The British Prime Minister has made many positive statements about keeping the Irish Border fully open. However, her statements cannot be relied upon for the purpose of us believing there will be no hard border. The situation within the British Government at the moment is such that it does not know what its own negotiating policy will be with the European Union and we are less nine months away from the Brexit date. We need to be better prepared. We need to take on board, for instance, what the Garda Representative Association stated in respect of the increased demand on An Garda Síochána should there be a hard border. It has indicated that approximately 100 additional gardaí would be required to police the Border, if it is the case that a hard border is imposed upon us.

The new Garda Commissioner has significant knowledge of the two jurisdictions and the Border but the Minister needs to meet him and plan for what we hope will not happen. Unless we are prepared for it, we will fail in respect of it.

I can confirm that I have already met the Garda Commissioner designate and I look forward to working closely with him. I understand that he will take up his position in early September. I agree with Deputy O'Callaghan that be brings a unique perspective on the matter of policing across the island of Ireland. I look forward to working closely with him in this regard.

There is contingency planning in the Department of Justice and Equality. A working group of senior officials was established to manage the Department's response to Brexit and to carry out a risk analysis of the UK's departure, taking into account the views of the relevant justice sector agencies and other stakeholders. Planning to date in the Department has focused on how the withdrawal agreement would work in practice and our future relationship with the UK.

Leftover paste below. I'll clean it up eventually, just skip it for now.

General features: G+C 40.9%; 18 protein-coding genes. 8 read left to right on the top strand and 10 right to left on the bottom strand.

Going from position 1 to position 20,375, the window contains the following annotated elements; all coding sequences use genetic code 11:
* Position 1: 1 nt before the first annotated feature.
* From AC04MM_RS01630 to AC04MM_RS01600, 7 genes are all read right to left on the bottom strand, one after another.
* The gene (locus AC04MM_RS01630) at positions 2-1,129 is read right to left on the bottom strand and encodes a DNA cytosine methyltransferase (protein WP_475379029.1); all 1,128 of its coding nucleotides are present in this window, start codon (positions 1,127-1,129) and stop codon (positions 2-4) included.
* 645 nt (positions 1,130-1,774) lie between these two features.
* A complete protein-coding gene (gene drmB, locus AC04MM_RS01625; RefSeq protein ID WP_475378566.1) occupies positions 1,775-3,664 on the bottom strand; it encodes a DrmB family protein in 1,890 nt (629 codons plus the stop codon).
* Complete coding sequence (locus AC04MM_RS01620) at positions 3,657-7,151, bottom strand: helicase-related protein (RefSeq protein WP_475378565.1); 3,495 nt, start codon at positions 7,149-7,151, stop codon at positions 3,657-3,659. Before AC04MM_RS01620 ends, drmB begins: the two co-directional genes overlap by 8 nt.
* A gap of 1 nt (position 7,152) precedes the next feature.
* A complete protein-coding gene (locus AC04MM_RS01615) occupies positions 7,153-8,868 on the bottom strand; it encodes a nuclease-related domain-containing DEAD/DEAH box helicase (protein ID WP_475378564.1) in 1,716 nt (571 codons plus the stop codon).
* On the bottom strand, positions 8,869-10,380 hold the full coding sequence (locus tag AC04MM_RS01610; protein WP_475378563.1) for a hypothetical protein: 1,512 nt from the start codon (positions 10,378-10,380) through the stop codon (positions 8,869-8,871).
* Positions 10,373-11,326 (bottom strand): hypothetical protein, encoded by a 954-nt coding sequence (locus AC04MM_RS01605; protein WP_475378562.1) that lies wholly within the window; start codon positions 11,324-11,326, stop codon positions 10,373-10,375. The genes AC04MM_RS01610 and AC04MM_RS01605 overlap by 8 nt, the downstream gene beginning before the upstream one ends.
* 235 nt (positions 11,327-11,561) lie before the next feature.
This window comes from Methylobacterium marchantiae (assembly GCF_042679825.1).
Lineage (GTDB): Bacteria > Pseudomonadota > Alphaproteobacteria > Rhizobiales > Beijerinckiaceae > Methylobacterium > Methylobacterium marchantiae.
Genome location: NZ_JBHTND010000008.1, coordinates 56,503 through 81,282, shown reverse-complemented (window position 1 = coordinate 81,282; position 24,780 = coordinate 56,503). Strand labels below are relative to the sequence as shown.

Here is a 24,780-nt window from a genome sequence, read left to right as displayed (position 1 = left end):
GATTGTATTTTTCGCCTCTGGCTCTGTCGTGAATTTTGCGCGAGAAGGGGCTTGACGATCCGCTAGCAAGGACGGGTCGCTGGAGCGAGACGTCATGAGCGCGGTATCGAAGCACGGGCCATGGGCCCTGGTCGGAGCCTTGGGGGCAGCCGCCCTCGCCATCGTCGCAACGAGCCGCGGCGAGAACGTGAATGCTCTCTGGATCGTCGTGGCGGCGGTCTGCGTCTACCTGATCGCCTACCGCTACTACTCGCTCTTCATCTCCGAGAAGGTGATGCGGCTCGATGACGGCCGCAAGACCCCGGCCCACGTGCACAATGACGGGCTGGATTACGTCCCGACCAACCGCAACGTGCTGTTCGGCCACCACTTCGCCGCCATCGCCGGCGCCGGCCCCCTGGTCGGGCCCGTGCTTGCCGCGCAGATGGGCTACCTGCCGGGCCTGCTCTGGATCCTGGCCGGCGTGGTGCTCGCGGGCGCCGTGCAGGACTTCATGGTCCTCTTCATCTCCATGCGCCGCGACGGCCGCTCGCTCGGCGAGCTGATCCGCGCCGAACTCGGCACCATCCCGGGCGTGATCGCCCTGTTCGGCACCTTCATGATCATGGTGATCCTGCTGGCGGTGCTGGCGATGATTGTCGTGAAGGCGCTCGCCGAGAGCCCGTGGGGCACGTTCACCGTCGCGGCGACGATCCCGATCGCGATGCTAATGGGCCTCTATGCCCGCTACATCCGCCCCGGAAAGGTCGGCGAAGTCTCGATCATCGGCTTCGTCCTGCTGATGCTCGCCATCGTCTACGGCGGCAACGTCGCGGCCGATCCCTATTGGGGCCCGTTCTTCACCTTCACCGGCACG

Deputy O'Callaghan mentioned the Garda Síochána. I assure the Deputy that An Garda Síochána is fully aware of the ongoing complex negotiations regarding Brexit and it is committed to ensuring that the organisation is fully prepared for any possible policing implications and challenges arising therefrom. A high level team composed of managers from across the Garda Síochána has been established and scoping exercises in anticipation of Brexit have been conducted. I again welcome the appointment of Mr. Drew Harris, who has the necessary experience and expertise in terms of ensuring top level North-South co-operation in addressing the challenges that lie ahead in policing matters.

Question No. 9 replied to with written answers.